In light of the above, what can controllers do about it? Each and every one can – and should – try to influence managers on an individual basis. This requires communication skills and a plan for how to handle specific managers. Some find that arguments help, while others make a point of stressing that other managers approve of their suggestion. They need to collect good examples and references. It may also be helpful to be proactive in creating data transparency, providing information not only as and when requested but making it generally available, thereby allowing managers to gain new perspectives from new information. At the same time, controllers must avoid flooding managers with too much information.
As far as the controlling function as a whole is concerned, it is important to present one face to the outside world, to close ranks, and to speak a common language within the community. Moreover, this close exchange and cohesion is particularly important when playing the “hierarchy card”, i.e. there is a problem to be solved at a higher hierarchical level.
The implementation of cultural change presents a much more difficult problem. An appropriate first step could be for the controlling community to define a concept for actively communicating the three elements of controlling culture: goal orientation, transparency, and constructive critique. An increasing number of examples of this can be found in practice. The next step should be familiar to most controllers: If goal orientation, transparency, and constructive critique are so important, then it is worth trying to translate them from a colloquial context to a more defined — or even measureable – theoretical framework. This process has to establish a common understanding on a number of questions. In the case of transparency, for example, it must be clarified which aspects (costs, revenues, payments, different facets of the competitive position, other non-financial information, characteristics and behavior of managers, interaction behavior, networks) refer to which metrics, and whether it involves subjectively perceived transparency and/or an objective transparency measure. If there is sufficiently broad understanding, a decision is required on whether transparency should be measured, which would mean developing appropriate measures to do so. At this point, at very latest, managers should agree to the measures and be aware of how important the topic is for the company.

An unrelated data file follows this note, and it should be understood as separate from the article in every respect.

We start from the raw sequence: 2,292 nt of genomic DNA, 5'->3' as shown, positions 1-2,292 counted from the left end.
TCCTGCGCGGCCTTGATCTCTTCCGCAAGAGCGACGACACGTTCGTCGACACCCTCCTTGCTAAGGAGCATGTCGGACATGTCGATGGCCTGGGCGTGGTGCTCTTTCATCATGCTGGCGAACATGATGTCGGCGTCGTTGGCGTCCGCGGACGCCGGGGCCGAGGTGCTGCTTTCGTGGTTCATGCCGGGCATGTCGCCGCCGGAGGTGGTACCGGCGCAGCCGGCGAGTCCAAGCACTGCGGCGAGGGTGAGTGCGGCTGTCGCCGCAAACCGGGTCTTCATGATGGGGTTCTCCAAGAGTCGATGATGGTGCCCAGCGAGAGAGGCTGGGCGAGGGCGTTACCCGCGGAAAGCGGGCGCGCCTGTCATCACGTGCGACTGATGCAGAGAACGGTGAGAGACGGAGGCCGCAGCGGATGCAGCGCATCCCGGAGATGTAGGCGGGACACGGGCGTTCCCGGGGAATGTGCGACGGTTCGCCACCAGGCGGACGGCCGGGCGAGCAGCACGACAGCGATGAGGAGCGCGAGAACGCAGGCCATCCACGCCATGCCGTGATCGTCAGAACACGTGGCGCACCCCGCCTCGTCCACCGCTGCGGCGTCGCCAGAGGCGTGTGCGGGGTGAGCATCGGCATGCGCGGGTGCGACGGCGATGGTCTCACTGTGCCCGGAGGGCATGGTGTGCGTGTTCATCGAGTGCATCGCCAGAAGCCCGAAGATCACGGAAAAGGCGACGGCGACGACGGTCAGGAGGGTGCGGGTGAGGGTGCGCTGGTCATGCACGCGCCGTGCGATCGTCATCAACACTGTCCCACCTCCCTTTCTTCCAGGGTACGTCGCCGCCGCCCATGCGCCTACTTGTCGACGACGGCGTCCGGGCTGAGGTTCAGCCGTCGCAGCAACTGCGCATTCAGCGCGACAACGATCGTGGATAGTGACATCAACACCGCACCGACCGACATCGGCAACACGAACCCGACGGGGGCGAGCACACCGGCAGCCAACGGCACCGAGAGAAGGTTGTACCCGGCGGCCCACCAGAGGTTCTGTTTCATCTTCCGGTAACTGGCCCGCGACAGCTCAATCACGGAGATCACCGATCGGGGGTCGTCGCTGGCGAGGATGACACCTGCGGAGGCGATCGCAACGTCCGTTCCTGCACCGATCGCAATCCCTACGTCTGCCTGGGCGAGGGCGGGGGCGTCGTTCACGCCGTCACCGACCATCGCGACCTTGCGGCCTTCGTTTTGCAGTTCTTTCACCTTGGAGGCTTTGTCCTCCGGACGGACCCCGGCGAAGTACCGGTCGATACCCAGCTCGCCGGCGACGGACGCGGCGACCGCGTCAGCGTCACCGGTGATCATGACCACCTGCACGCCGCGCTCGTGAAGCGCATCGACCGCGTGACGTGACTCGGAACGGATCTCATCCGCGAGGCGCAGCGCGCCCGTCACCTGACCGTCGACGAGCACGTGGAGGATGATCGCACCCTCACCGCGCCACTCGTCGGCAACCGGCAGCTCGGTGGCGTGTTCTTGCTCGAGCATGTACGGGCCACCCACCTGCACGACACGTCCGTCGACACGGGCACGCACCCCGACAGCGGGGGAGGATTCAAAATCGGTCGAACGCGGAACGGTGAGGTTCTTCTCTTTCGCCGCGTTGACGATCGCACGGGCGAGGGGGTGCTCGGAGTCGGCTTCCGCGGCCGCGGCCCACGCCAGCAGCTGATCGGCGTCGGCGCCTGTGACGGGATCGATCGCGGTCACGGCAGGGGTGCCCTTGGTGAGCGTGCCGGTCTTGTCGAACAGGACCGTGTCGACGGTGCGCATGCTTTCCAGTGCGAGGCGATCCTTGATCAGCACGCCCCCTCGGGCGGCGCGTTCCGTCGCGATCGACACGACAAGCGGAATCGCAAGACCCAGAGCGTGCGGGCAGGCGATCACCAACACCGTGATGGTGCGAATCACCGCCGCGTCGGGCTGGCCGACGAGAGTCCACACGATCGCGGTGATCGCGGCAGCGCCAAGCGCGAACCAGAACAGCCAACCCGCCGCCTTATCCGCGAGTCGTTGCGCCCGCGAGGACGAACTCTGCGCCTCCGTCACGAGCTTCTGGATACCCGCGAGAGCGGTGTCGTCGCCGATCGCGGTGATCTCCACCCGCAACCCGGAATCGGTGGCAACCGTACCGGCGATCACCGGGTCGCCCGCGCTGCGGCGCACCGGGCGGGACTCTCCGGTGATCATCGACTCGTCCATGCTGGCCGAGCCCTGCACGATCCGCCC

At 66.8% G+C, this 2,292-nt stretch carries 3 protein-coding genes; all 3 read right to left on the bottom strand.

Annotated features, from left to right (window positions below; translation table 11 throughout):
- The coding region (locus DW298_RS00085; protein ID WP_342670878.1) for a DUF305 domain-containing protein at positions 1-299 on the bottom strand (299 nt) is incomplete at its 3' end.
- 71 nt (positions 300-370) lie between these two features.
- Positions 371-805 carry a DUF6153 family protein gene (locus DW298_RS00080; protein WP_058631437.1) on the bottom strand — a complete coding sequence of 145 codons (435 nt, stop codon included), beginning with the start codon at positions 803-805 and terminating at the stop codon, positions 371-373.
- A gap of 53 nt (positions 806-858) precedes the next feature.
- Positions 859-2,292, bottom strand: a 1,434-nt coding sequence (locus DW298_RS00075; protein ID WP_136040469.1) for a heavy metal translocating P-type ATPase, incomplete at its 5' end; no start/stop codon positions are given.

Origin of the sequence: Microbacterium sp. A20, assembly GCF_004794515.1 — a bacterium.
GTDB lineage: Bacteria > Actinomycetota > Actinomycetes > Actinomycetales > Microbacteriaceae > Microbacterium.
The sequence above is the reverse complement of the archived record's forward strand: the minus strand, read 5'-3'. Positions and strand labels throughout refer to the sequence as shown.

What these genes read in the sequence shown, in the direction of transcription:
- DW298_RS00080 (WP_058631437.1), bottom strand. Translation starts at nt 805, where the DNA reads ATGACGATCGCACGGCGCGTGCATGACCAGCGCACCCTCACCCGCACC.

It is essential that there is a solid basis of common understanding in order to agree and adopt the specific measures required for developing the three cultural cornerstones. For example, measures for promoting a culture of constructive critique may include training courses (e.g., to teach appropriate ways and tools for communicating criticism), specially designed recruiting processes, or standardized “escalation strategies ”. Practical examples for achieving transparency could include easing access restrictions and actively marketing existing information, but also drawing attention to this in everyday management situations, so that any decisions reached are based on facts (evidence-based management).